These things I mention here are taken in consideration to avoid error sourcesto be able get a correct result. There are surely more error sources to avoid.

In the ideal situation there will be enough obtained data to produce a statistical result that falsify or supports the hypothesis. If it supports the hypothesis you can draw the conclusion that according to the knowledge we have today the most probable conclusion that comes closest to truth is that the hypothesis is true. But the result does not exclude the possibility that future result will anyway falsify the hypothesis. New knowledge may enlighten how to better design a test and avoid an error source not previously known, for example. That’s science. It always leave open for new knowledge to change the conclusions made today, in a minor or major way.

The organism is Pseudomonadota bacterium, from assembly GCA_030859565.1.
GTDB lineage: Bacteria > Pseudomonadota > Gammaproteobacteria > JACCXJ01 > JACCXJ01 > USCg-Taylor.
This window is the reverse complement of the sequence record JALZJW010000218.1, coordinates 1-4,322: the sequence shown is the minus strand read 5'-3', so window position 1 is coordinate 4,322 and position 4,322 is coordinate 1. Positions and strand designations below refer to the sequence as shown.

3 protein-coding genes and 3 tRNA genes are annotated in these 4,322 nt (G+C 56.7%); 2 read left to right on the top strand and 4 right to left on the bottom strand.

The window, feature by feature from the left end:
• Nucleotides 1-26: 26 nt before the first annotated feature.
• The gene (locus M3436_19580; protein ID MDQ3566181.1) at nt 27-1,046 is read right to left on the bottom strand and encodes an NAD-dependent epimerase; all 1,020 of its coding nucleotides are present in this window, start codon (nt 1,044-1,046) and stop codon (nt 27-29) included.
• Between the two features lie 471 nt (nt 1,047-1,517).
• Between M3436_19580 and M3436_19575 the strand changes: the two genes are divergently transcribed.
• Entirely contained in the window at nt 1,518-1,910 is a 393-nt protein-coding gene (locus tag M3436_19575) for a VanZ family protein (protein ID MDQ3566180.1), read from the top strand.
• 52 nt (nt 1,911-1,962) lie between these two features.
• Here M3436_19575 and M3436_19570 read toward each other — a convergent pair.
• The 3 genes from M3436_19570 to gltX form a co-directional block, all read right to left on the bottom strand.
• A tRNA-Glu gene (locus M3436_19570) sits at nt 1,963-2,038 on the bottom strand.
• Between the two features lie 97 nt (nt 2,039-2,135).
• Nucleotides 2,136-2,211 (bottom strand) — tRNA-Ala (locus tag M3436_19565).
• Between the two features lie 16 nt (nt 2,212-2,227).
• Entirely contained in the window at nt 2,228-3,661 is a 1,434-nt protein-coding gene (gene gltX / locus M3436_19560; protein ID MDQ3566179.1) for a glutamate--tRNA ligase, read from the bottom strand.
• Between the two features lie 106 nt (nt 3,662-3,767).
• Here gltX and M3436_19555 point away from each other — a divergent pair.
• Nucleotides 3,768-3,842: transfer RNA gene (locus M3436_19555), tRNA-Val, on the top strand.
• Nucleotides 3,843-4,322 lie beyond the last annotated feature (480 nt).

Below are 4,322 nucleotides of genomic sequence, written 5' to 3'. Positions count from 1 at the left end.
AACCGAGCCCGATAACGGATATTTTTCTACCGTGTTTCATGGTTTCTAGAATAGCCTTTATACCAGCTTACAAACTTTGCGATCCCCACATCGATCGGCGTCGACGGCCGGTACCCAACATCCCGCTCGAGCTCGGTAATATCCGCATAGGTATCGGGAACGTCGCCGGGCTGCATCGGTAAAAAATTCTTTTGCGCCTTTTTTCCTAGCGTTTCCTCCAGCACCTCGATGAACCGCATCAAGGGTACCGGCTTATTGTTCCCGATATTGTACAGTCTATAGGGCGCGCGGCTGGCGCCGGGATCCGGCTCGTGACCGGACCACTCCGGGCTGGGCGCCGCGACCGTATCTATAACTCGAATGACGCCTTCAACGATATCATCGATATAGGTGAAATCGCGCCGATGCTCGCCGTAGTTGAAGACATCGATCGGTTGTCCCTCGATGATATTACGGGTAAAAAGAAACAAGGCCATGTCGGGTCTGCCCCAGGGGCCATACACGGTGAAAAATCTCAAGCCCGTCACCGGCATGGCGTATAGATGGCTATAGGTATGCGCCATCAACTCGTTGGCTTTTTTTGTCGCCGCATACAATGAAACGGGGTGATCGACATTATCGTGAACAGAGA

If no statistical significance has been obtained the results may anyway be pointing in a certain direction and a conclusion may be that the hypothesis is correct but more research is needed, probably with better designed tests.

Lasting learning?

In one of the recent blogposts I wrote about non-resistant bee colonies against varoa mite, learning from resistant worker bees how to deal with the mites and being resistant. It seems now that these colonies that has learned resistance have to have worker bees from genetically resistant colonies drifting into them continuously to stay resistant.

This resistance went on for at least a couple of years. I referred to experiences of Hans-Otto Johnsen and Terje Reinertsen ( Norway and Magnus Kranshammar ( Sweden.

A.) In the Norwegian cases colonies with queens from non-resistant stock originally were kept in apiaries together with resistant bee colonies. Bees are kept on small cells.

B.) In Magnus’ case it was somewhat similar as the colony of the original queen, which was the result of genetically selected resistance, and splits from it with queens of originally non-resistant stock, were kept in the same apiary. The total number of colonies was not big here. These bees were kept on large cells.